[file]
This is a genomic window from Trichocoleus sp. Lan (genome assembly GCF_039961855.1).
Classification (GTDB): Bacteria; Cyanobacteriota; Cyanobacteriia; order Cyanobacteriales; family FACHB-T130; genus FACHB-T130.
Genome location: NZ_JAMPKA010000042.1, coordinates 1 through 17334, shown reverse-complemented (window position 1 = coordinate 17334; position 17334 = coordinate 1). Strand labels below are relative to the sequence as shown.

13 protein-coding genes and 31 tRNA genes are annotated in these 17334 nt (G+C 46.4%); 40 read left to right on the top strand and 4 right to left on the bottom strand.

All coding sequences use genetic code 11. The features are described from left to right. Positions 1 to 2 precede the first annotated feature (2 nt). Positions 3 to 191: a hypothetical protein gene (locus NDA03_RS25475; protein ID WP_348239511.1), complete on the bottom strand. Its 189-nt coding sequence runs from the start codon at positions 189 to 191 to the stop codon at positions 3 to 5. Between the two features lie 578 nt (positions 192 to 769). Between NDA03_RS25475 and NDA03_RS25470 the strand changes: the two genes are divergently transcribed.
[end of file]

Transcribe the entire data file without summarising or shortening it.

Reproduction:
This is a genomic window from Trichocoleus sp. Lan (genome assembly GCF_039961855.1).
Classification (GTDB): Bacteria; Cyanobacteriota; Cyanobacteriia; order Cyanobacteriales; family FACHB-T130; genus FACHB-T130.
Genome location: NZ_JAMPKA010000042.1, coordinates 1 through 17334, shown reverse-complemented (window position 1 = coordinate 17334; position 17334 = coordinate 1). Strand labels below are relative to the sequence as shown.

13 protein-coding genes and 31 tRNA genes are annotated in these 17334 nt (G+C 46.4%); 40 read left to right on the top strand and 4 right to left on the bottom strand.

All coding sequences use genetic code 11. The features are described from left to right. Positions 1 to 2 precede the first annotated feature (2 nt). Positions 3 to 191: a hypothetical protein gene (locus NDA03_RS25475; protein ID WP_348239511.1), complete on the bottom strand. Its 189-nt coding sequence runs from the start codon at positions 189 to 191 to the stop codon at positions 3 to 5. Between the two features lie 578 nt (positions 192 to 769). Between NDA03_RS25475 and NDA03_RS25470 the strand changes: the two genes are divergently transcribed.